Cape Town -
A pall hung over Parliament on Friday after the news of former president Nelson Mandela's death, National Assembly Speaker Max Sisulu said.
“(A) real pain chills all who work in (Parliament's) precinct,” he said in a statement.
“It is a pain we share with millions of people throughout our land, our continent Africa, and beyond.”
After Mandela's release from prison in February 1990, he promised during his first address at the Cape Town City Hall to place the remaining years of his life in the hands of the people.
It was a promise he fulfilled in a myriad of ways, Sisulu said.
“It is a promise, to which we, the elected representatives of the people, must recommit ourselves, if our mourning today is not to be reduced to mere maudlin.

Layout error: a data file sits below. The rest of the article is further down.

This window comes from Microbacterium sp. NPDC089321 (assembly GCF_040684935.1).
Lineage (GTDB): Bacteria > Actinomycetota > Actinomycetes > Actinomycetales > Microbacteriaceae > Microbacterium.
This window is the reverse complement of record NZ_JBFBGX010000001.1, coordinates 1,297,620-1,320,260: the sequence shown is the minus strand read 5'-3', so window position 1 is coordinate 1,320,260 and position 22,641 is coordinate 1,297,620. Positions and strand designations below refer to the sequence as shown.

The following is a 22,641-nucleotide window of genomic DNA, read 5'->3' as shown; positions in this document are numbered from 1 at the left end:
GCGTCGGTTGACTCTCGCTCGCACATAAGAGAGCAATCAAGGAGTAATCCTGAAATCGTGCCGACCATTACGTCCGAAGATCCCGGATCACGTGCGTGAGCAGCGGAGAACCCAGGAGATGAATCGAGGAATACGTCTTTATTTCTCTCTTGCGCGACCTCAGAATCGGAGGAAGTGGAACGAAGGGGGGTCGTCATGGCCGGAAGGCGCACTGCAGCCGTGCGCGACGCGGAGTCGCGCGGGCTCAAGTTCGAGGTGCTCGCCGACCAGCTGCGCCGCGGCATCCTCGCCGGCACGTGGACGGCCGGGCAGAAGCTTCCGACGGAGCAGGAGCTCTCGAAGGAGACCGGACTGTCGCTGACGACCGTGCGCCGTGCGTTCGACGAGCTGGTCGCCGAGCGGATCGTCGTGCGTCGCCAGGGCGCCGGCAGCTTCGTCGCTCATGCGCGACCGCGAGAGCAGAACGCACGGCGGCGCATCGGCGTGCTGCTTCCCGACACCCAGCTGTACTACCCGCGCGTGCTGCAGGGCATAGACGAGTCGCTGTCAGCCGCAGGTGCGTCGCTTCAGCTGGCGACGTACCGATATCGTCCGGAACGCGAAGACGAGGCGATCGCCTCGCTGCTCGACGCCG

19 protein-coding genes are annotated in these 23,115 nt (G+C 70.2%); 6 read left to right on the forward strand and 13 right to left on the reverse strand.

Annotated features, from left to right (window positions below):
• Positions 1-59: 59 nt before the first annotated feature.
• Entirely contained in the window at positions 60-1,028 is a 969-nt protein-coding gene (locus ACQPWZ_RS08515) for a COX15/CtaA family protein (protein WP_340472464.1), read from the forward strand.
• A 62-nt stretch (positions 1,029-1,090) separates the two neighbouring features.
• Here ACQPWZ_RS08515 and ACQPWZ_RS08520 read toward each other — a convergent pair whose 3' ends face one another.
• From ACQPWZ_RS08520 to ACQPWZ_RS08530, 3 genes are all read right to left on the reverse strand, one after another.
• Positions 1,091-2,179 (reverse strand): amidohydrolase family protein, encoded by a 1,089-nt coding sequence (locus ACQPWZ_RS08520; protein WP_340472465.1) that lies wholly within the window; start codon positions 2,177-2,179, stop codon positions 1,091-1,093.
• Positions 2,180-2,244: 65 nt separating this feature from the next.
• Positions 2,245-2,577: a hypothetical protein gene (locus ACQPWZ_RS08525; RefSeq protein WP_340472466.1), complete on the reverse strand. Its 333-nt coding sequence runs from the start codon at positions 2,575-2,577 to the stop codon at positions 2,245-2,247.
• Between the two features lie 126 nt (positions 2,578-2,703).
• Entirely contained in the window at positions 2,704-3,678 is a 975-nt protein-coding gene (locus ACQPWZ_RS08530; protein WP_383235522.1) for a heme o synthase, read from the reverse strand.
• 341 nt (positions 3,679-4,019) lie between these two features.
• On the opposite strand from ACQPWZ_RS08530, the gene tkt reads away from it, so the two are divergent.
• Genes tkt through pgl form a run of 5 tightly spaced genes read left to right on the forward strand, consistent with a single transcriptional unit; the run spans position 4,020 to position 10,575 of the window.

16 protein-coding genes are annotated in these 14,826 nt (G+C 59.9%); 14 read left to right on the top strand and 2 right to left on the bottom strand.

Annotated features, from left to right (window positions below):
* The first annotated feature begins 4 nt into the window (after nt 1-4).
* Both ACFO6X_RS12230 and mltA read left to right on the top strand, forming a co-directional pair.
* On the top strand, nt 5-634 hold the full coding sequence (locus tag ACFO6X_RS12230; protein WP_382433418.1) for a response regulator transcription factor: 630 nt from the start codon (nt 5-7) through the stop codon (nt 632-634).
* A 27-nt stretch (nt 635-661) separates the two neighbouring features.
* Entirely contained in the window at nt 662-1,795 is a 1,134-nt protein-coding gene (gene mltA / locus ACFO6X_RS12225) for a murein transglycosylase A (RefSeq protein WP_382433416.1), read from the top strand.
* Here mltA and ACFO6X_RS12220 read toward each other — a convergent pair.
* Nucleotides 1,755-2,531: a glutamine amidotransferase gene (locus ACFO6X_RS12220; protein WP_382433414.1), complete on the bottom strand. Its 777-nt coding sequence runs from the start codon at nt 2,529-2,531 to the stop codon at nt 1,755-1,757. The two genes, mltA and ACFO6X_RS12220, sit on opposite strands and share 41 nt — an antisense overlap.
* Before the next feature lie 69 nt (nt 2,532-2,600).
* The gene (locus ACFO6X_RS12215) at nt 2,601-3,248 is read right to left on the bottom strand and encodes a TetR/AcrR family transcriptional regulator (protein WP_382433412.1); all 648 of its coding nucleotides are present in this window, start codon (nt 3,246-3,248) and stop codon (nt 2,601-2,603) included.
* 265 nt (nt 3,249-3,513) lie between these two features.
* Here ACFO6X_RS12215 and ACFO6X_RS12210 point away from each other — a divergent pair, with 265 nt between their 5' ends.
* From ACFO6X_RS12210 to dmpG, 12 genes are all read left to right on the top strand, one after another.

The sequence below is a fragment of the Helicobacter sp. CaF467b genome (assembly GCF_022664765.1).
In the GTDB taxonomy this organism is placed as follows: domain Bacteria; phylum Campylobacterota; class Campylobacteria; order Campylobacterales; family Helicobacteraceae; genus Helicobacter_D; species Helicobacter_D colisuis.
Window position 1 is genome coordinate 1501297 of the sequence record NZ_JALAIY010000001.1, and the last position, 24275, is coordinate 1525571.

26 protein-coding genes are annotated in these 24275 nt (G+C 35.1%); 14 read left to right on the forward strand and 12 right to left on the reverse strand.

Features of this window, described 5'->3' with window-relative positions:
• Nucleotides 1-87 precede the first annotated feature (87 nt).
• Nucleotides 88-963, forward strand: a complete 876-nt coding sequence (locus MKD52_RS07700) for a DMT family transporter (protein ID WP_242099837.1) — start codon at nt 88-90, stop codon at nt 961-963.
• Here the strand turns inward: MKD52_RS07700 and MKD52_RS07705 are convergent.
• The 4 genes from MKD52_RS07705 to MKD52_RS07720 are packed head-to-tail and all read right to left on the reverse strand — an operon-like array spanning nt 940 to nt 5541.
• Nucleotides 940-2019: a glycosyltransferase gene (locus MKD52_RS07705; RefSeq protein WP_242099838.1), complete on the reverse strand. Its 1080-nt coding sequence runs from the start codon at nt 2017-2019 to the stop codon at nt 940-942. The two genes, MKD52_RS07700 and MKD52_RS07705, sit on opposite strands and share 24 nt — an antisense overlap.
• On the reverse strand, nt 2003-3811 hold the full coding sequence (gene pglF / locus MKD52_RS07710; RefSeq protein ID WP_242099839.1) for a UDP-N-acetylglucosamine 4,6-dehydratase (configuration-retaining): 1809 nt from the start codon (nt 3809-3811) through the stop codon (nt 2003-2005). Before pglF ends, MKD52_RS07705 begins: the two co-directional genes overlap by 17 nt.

“To our great hero, the icon of humility, selflessness and forgiveness, the world's very symbol of humanity, to you Madiba, we say, go well dear father, comrade, and friend,” he said.
Parliament sent its condolences to Mandela's wife Graca Machel, his family, and friends.
Sisulu said a special joint sitting of both Houses of Parliament would be held soon to reflect on Mandela's life and legacy. A book of condolences would also be opened for messages of support by MPs and the public.
“Madiba's life as a being living among us has ended. But there is no one more alive than Madiba,” he said.
“He lives on in our commitment to entrenching a non-racial, non-sexist, democratic society in which all live a decent life, free of hunger and want.”
President Jacob Zuma announced that Mandela died on Thursday night at his Houghton, Johannesburg, home surrounded by family. He was 95. - Sapa